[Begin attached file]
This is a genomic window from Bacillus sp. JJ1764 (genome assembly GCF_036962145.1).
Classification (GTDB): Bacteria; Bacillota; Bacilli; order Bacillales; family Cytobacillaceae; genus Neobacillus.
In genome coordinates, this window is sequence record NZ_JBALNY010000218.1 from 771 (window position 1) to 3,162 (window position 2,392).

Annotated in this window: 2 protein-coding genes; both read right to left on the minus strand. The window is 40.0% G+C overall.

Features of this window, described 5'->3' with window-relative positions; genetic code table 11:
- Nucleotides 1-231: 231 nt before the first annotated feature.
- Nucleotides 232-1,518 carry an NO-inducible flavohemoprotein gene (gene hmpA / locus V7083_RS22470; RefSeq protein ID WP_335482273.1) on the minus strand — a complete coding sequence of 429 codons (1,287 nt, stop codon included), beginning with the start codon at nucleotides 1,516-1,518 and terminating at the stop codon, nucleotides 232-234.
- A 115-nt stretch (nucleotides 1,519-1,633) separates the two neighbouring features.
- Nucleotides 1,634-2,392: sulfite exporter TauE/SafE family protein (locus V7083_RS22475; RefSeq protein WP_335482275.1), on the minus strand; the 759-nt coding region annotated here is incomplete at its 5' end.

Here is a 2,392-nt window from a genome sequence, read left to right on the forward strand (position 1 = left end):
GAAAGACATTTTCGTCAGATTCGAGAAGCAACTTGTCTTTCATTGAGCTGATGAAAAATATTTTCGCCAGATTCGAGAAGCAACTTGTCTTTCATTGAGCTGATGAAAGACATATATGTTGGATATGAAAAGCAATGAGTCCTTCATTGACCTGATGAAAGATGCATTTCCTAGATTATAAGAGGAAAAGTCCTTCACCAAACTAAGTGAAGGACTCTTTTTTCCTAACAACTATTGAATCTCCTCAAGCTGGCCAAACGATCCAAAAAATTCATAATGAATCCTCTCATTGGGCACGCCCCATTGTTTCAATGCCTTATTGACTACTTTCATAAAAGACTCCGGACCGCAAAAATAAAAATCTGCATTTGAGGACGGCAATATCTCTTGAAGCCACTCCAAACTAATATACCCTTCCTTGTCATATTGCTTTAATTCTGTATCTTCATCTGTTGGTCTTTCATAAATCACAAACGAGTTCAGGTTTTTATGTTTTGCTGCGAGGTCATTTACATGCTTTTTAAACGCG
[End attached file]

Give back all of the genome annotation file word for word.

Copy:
This is a genomic window from Bacillus sp. JJ1764 (genome assembly GCF_036962145.1).
Classification (GTDB): Bacteria; Bacillota; Bacilli; order Bacillales; family Cytobacillaceae; genus Neobacillus.
In genome coordinates, this window is sequence record NZ_JBALNY010000218.1 from 771 (window position 1) to 3,162 (window position 2,392).

Annotated in this window: 2 protein-coding genes; both read right to left on the minus strand. The window is 40.0% G+C overall.

Features of this window, described 5'->3' with window-relative positions; genetic code table 11:
- Nucleotides 1-231: 231 nt before the first annotated feature.
- Nucleotides 232-1,518 carry an NO-inducible flavohemoprotein gene (gene hmpA / locus V7083_RS22470; RefSeq protein ID WP_335482273.1) on the minus strand — a complete coding sequence of 429 codons (1,287 nt, stop codon included), beginning with the start codon at nucleotides 1,516-1,518 and terminating at the stop codon, nucleotides 232-234.
- A 115-nt stretch (nucleotides 1,519-1,633) separates the two neighbouring features.
- Nucleotides 1,634-2,392: sulfite exporter TauE/SafE family protein (locus V7083_RS22475; RefSeq protein WP_335482275.1), on the minus strand; the 759-nt coding region annotated here is incomplete at its 5' end.

Here is a 2,392-nt window from a genome sequence, read left to right on the forward strand (position 1 = left end):
GAAAGACATTTTCGTCAGATTCGAGAAGCAACTTGTCTTTCATTGAGCTGATGAAAAATATTTTCGCCAGATTCGAGAAGCAACTTGTCTTTCATTGAGCTGATGAAAGACATATATGTTGGATATGAAAAGCAATGAGTCCTTCATTGACCTGATGAAAGATGCATTTCCTAGATTATAAGAGGAAAAGTCCTTCACCAAACTAAGTGAAGGACTCTTTTTTCCTAACAACTATTGAATCTCCTCAAGCTGGCCAAACGATCCAAAAAATTCATAATGAATCCTCTCATTGGGCACGCCCCATTGTTTCAATGCCTTATTGACTACTTTCATAAAAGACTCCGGACCGCAAAAATAAAAATCTGCATTTGAGGACGGCAATATCTCTTGAAGCCACTCCAAACTAATATACCCTTCCTTGTCATATTGCTTTAATTCTGTATCTTCATCTGTTGGTCTTTCATAAATCACAAACGAGTTCAGGTTTTTATGTTTTGCTGCGAGGTCATTTACATGCTTTTTAAACGCG